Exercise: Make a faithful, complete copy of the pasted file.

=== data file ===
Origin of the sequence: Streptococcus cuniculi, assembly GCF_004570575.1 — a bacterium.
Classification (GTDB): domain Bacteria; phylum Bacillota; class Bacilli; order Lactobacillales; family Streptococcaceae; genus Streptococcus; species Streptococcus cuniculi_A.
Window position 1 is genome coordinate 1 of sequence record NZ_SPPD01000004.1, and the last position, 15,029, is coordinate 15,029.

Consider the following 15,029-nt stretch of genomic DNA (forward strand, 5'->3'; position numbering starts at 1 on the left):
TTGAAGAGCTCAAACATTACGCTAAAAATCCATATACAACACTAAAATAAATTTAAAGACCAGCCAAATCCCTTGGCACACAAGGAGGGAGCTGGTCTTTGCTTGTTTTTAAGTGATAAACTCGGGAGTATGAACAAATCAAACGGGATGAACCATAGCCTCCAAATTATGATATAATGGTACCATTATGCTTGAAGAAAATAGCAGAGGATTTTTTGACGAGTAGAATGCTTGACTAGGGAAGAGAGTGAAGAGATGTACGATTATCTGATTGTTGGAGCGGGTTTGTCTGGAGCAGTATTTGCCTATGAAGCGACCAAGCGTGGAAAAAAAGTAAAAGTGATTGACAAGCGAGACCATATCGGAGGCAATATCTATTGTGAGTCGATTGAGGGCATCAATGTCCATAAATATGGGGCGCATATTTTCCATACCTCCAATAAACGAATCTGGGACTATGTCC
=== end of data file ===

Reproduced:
Origin of the sequence: Streptococcus cuniculi, assembly GCF_004570575.1 — a bacterium.
Classification (GTDB): domain Bacteria; phylum Bacillota; class Bacilli; order Lactobacillales; family Streptococcaceae; genus Streptococcus; species Streptococcus cuniculi_A.
Window position 1 is genome coordinate 1 of sequence record NZ_SPPD01000004.1, and the last position, 15,029, is coordinate 15,029.

Consider the following 15,029-nt stretch of genomic DNA (forward strand, 5'->3'; position numbering starts at 1 on the left):
TTGAAGAGCTCAAACATTACGCTAAAAATCCATATACAACACTAAAATAAATTTAAAGACCAGCCAAATCCCTTGGCACACAAGGAGGGAGCTGGTCTTTGCTTGTTTTTAAGTGATAAACTCGGGAGTATGAACAAATCAAACGGGATGAACCATAGCCTCCAAATTATGATATAATGGTACCATTATGCTTGAAGAAAATAGCAGAGGATTTTTTGACGAGTAGAATGCTTGACTAGGGAAGAGAGTGAAGAGATGTACGATTATCTGATTGTTGGAGCGGGTTTGTCTGGAGCAGTATTTGCCTATGAAGCGACCAAGCGTGGAAAAAAAGTAAAAGTGATTGACAAGCGAGACCATATCGGAGGCAATATCTATTGTGAGTCGATTGAGGGCATCAATGTCCATAAATATGGGGCGCATATTTTCCATACCTCCAATAAACGAATCTGGGACTATGTCC